Read more about Ginny Hendricks on their team page.
A number of our members have asked if they can register their peer reviews with us. They believe that discussions around scholarly works should have DOIs and be citable to provide further context and provenance for researchers reading the article. To that end, we can announce some pertinent news as we enter Peer Review Week 2017: Crossref infrastructure is soon to be extended to manage DOIs for peer reviews. Launching next month will be support for this new content type, with schema specifically dedicated to the reviews and discussions of scholarly content.
Our annual meeting on 14th and 15th November, LIVE17 is shaping up nicely with an exciting line-up of respected speakers talking around the theme of “Metadata + Infrastructure + Relations = Context”, with each half day covering some element of the main theme.
Connecting Crossref, ORCID, DataCite, and our communities
Q: What do you get if you combine our three organisations for a week to catch up with our Korean community - publishers, librarians, universities, researchers, and service providers?
A: Two events, plenty of meetings, great conversations and feedback, fabulous Korean hospitality, and a little jet-lag.
A bit different from our traditional meetings, Crossref LIVE16 next week is the first of a totally new annual event for the scholarly communications community. Our theme is Smart alone; brilliant together. We have a broad program of both informal and plenary talks across two days. There will be stations to visit, conversation starters, and entertainment, that highlight what our community can achieve if it works together.
Check out the final program.
Everyone is invited to our free annual event this 1-2 November in London. (Register here)!
In years past, only Crossref members typically attended the [Crossref Annual Meeting](/crossref-live-annual). This year, we looked at the event with new eyes. We realized that we’d have even richer conversations, more creative energy, and the meeting would be even better for our members if we could rally the entire community together. So we decided to re-develop our annual event from the ground-up.
The buzz is building around PIDapalooza - the first open festival of scholarly research persistent identifiers (PID), to be held at the Radisson Blu Saga Hotel Reykjavikon November 9-10, 2016.
PIDapalooza will bring together creators and users of PIDs from around the world to shape the future PID landscape through the development of tools and services for the research community. PIDs support proper attribution and credit, promote collaboration and reuse, enable reproducibility of findings, foster faster and more efficient progress, and facilitate effective sharing, dissemination, and linking of scholarly works.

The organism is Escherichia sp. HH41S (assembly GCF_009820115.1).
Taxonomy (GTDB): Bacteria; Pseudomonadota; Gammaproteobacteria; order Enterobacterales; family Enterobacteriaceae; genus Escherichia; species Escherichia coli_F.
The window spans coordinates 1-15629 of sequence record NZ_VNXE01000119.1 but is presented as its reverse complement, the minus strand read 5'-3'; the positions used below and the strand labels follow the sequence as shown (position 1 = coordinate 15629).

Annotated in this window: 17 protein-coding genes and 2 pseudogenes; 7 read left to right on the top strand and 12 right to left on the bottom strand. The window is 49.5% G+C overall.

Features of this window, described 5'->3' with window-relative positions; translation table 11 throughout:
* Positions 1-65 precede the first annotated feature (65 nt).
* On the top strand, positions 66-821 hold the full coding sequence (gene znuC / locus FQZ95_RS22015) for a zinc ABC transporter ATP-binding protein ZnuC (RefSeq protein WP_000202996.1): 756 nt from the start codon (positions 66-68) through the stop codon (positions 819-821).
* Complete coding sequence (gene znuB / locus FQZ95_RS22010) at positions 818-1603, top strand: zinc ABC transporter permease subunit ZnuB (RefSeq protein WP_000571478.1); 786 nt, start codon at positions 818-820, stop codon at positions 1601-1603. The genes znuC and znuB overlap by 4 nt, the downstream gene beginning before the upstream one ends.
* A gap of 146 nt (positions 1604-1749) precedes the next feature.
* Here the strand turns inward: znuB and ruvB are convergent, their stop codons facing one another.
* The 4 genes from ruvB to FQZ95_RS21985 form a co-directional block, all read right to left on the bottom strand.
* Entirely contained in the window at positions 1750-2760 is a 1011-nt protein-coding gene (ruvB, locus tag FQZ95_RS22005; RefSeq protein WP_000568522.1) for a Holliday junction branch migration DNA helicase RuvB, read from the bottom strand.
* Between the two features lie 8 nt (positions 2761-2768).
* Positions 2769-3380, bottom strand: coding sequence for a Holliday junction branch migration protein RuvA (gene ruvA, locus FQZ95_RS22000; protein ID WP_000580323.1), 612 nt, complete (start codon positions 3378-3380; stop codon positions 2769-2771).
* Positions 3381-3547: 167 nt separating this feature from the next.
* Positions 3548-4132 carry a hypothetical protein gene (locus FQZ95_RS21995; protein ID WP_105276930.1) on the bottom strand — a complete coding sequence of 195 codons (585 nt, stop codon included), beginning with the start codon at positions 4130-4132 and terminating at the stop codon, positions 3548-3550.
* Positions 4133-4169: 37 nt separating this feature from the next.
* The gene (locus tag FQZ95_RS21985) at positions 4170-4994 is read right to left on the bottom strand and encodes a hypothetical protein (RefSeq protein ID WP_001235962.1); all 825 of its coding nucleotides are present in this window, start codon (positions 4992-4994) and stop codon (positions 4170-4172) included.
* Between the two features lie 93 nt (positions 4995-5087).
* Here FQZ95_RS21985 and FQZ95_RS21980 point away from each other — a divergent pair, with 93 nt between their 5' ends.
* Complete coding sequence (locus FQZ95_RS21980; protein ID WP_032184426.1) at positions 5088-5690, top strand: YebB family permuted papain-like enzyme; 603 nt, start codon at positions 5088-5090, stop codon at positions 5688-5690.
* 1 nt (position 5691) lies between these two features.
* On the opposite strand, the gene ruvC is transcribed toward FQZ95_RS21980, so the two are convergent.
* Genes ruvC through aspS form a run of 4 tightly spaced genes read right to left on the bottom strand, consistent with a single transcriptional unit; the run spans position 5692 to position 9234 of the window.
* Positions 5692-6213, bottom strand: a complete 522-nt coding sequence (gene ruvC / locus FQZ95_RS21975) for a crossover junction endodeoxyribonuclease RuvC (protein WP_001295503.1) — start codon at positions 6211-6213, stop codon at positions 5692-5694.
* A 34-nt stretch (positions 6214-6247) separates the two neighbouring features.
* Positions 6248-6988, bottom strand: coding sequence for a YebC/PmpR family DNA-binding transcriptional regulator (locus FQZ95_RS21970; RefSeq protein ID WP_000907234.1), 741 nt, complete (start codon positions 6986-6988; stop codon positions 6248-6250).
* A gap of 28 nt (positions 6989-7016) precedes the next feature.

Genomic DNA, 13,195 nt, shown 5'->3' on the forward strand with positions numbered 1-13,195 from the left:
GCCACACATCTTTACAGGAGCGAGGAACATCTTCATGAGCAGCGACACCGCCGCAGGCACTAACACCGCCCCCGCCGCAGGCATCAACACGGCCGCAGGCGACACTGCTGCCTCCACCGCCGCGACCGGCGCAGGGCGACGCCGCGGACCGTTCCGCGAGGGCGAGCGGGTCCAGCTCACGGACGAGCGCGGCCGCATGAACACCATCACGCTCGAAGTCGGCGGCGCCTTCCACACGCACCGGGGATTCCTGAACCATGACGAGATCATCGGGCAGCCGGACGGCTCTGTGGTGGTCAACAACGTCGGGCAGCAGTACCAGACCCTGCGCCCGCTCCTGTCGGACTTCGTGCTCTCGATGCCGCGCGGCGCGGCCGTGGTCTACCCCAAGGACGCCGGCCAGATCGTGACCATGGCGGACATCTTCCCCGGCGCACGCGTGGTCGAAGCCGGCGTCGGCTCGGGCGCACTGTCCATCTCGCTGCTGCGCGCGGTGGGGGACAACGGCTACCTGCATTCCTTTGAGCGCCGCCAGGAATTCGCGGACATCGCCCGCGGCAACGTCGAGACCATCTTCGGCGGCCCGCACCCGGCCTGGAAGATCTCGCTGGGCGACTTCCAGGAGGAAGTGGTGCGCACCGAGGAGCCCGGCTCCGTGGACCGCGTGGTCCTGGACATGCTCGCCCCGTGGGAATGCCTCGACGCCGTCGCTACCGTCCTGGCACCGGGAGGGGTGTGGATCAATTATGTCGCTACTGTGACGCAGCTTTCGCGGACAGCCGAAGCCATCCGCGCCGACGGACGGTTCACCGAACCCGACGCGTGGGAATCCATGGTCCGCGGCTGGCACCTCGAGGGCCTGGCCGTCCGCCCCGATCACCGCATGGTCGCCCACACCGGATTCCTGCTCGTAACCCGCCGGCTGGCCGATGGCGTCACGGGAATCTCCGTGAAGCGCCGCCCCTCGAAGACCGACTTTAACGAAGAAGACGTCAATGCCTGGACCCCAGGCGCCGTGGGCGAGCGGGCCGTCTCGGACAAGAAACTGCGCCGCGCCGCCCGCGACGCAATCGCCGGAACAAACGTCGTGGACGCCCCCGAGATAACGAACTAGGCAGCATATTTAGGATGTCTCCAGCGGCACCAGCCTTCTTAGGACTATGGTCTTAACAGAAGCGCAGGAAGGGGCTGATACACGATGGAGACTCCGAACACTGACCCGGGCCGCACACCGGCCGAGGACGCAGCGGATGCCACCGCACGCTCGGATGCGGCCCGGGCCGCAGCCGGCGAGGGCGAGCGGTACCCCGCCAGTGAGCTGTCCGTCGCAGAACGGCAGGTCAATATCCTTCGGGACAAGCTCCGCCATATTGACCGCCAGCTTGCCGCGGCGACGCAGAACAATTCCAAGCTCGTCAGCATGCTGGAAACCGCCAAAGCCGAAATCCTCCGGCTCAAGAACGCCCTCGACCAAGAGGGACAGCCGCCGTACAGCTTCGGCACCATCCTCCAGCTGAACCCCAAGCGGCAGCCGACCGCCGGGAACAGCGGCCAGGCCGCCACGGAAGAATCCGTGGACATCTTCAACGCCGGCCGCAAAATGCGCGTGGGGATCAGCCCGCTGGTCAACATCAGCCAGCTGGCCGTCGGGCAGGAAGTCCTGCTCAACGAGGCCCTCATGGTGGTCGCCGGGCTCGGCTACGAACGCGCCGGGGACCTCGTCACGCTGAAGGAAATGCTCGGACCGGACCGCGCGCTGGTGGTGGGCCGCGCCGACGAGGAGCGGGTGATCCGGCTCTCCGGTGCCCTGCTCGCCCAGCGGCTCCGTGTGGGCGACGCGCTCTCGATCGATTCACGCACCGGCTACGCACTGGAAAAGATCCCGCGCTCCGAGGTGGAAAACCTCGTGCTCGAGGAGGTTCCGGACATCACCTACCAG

It can be a pain when companies rebrand as it usually requires some coordinated updating of wording and logos on websites, handouts, and slides. Nevermind changing habits and remembering to use the new names verbally in presentations.
Why bother? As our infrastructure and services expanded, we sometimes branded services with no reference to Crossref. As explained in our The Logo Has Landed post last November, this has led to confusion, and it was not scalable nor sustainable.
As of this week, there are 80,000,000 scholarly items registered with Crossref!
By the way, we update these interesting Crossref stats regularly and you can search the metadata.
The 80 millionth scholarly item is [drumroll…] Management Approaches in Beihagi History from the journal Oman Chapter of Arabian Journal of Business and Management Review, published by Al Manhal in the United Arab Emirates.
There have been loads of changes since Wiley registered “Designer selves: Construction of technologically mediated identity within graphical, multiuser virtual environments” with the DOI http://dx.
Crossref is proposing a process to support the registration of content—including DOIs and other metadata—prior to that content being made available, or published, online. We’ve drafted a paper providing background on the reasons we want to support this and highlighting the use cases. One of the main needs is in journal publishing to support registration of Accepted Manuscripts immediately on or shortly after acceptance, and dealing with press embargoes.Proposal doc for community comment
Today eight publishers have presented an open letter that sets out the rationale for making ORCID iDs a requirement for all corresponding authors, a move that is being backed by even more publishers and researchers as the news spreads on twitter with #publishORCID. Crossref is a founding organization of ORCID and an ongoing supporter so it’s great to see further uptake and even more benefit for the research community.